Government Data Sharing- What Employers Need to Know
When it comes to immigration-related discrimination laws, the government has one primary goal: To fine and/or penalize employers who violate the law. When investigating immigration-related discrimination cases, its interest is solely at odds with the employer being investigated. This is where data sharing between government agencies poses an important factor for employers to consider.
In the last year, the Department of Justice Civil Rights Division’s Office of Special Counsel (OSC) has played an increasingly larger role in prosecuting employers alleged to have violated the anti-discrimination provisions within the Immigration and Nationality Act (INA). No employer is immune from the reach of this branch of the government, even if the employer does not (lawfully) hire foreign workers.
OSC’s Official Alliance with NLRB
Yesterday, OSC announced its latest partnership with the National Labor Relations Board (NLRB) which was memorialized via a Memorandum of Understanding (MOU). The MOU “allows both agencies to share information, refer matters to each other and coordinate investigations as appropriate.”
In fact, the NLRB is no stranger to I-9 and E-Verify issues. Last year, I wrote three separate articles on the NLRB’s increasing role in evaluating the fairness of employment eligibility verification procedures by employers when reviewing labor relations complaints. The articles involved a pizza maker, a hotel chain and a steel casting industry. Those cases remain pending and ongoing but highlight how pervasive the issue of immigration compliance has become; permeating multiple government agencies. The NLRB is just one of many.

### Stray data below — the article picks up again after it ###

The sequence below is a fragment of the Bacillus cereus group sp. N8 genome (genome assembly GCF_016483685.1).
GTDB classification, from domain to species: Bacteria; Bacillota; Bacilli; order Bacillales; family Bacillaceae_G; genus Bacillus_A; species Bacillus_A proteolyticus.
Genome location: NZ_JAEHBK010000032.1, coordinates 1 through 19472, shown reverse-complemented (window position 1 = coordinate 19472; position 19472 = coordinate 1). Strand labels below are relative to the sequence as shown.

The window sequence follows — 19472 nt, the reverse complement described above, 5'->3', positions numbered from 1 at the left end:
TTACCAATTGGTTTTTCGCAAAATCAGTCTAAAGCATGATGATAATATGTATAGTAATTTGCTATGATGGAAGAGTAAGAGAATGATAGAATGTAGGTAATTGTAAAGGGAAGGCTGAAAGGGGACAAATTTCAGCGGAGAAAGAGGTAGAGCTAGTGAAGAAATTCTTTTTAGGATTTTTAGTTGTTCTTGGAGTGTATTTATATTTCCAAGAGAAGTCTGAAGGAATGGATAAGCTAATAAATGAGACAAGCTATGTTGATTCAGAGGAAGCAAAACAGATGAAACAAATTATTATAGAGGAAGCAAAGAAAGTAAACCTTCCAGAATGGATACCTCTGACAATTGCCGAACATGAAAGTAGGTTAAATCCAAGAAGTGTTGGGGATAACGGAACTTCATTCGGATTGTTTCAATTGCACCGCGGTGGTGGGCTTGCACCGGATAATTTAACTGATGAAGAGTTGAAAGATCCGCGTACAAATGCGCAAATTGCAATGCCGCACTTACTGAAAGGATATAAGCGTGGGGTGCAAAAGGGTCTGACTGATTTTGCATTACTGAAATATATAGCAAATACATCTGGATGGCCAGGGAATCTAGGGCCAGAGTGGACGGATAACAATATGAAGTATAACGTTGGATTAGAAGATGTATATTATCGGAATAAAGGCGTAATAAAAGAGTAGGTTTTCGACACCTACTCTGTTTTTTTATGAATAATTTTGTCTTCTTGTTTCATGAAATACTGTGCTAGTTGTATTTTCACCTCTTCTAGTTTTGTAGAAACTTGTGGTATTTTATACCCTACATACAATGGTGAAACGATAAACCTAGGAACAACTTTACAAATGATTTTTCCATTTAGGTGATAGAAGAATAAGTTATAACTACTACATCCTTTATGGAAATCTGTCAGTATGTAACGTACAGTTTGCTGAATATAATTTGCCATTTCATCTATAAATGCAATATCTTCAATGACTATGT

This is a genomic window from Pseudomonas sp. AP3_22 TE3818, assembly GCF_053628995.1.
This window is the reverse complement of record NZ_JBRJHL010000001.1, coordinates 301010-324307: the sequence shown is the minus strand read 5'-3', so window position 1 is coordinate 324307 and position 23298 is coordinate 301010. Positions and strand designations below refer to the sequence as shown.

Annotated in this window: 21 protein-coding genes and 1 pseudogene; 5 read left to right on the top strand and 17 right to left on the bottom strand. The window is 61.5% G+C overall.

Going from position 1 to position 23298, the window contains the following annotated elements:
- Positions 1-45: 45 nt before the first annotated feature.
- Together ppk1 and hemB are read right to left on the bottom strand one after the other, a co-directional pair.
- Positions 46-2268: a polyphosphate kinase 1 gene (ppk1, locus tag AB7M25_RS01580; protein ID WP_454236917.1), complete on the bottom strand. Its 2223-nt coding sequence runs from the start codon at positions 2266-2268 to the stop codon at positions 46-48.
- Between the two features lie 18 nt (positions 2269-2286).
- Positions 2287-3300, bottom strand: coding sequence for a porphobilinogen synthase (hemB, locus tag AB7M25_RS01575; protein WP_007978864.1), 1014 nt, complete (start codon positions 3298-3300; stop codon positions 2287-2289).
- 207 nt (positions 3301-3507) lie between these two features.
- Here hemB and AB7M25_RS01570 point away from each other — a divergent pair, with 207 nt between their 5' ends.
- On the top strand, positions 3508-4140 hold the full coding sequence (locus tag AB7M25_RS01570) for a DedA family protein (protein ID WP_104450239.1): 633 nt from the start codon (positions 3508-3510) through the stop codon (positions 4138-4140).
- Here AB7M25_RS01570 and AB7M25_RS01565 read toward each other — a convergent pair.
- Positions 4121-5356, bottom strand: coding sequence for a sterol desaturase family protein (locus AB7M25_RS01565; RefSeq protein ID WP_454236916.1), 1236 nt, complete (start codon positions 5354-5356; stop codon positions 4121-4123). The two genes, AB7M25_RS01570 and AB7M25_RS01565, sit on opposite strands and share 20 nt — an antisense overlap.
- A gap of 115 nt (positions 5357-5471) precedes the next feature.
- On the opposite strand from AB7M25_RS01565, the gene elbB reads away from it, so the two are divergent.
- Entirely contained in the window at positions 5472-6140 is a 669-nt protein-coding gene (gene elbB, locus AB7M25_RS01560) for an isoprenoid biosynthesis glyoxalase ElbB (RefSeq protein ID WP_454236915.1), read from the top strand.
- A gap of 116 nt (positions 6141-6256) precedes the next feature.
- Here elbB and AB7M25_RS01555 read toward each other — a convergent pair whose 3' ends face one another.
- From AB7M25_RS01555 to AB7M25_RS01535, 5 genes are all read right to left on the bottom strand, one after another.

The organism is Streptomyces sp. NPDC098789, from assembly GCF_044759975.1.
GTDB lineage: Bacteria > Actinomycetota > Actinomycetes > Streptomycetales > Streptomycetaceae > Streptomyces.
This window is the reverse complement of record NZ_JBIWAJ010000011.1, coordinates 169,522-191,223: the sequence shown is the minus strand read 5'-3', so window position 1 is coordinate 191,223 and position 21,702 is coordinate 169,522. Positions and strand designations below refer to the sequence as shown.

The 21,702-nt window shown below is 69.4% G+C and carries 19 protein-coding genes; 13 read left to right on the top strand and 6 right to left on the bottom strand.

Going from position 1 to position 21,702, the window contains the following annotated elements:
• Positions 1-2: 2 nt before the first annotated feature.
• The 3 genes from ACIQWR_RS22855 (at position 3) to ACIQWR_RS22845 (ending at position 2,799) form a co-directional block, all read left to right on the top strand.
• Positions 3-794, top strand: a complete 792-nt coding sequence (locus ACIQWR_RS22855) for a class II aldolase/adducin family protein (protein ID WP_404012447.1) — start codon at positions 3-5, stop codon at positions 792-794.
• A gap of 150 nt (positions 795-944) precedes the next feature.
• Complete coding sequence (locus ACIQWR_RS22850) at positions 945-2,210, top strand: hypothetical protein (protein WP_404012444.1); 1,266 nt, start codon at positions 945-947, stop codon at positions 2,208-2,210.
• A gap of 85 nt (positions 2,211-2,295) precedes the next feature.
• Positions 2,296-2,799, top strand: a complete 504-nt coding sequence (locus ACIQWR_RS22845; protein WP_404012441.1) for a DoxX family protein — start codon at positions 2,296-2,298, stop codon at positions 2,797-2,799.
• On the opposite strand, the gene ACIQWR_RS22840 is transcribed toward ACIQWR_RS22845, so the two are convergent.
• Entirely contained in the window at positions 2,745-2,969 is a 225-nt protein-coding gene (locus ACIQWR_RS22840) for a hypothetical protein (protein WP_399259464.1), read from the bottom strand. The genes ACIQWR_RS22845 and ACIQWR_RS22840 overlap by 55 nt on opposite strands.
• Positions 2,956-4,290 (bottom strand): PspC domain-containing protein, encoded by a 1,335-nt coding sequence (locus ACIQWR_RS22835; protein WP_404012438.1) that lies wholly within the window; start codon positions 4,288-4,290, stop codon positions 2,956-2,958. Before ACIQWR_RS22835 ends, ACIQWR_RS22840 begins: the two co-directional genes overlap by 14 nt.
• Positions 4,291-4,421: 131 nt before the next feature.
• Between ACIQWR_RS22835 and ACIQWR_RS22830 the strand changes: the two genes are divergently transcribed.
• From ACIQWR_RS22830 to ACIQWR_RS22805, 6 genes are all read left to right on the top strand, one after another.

The formalized MOU between the OSC and NLRB will “allow the NLRB to make referrals to OSC” in instances where a potential violation of the INA has been raised. For employers who have a unionized workforce, or workforce seeking collective bargaining rights, this is one issue to stay tuned. Additionally, the OSC has had a longstanding MOU with the U.S. Department of Labor’s (DOL) Office of Federal Contract Compliance Programs (OFCCP) and Employment Standards Administration (ESA) since the late 1990s. You can read the MOU here.
OSC’s Relationship with USCIS
Our avid readers won’t be surprised to learn that the US. Citizenship and Immigration Service’s (USCIS) actively refers cases to the OSC. For employers who hire foreign workers and must apply for visa petitions for those workers, employers are subject to work-site inspections or other documentary inspections, which is a common practice by USCIS.
Attorney Aimee Clark Todd, of Troutman Sanders LLP indicated that the “USCIS may request copies of an organization’s I-9 records in order to verify the company’s active business operations, number of employees, or employment of a specific individual.” Once the government has been granted access to company documents, that government agency is free to share its findings with any other government agency.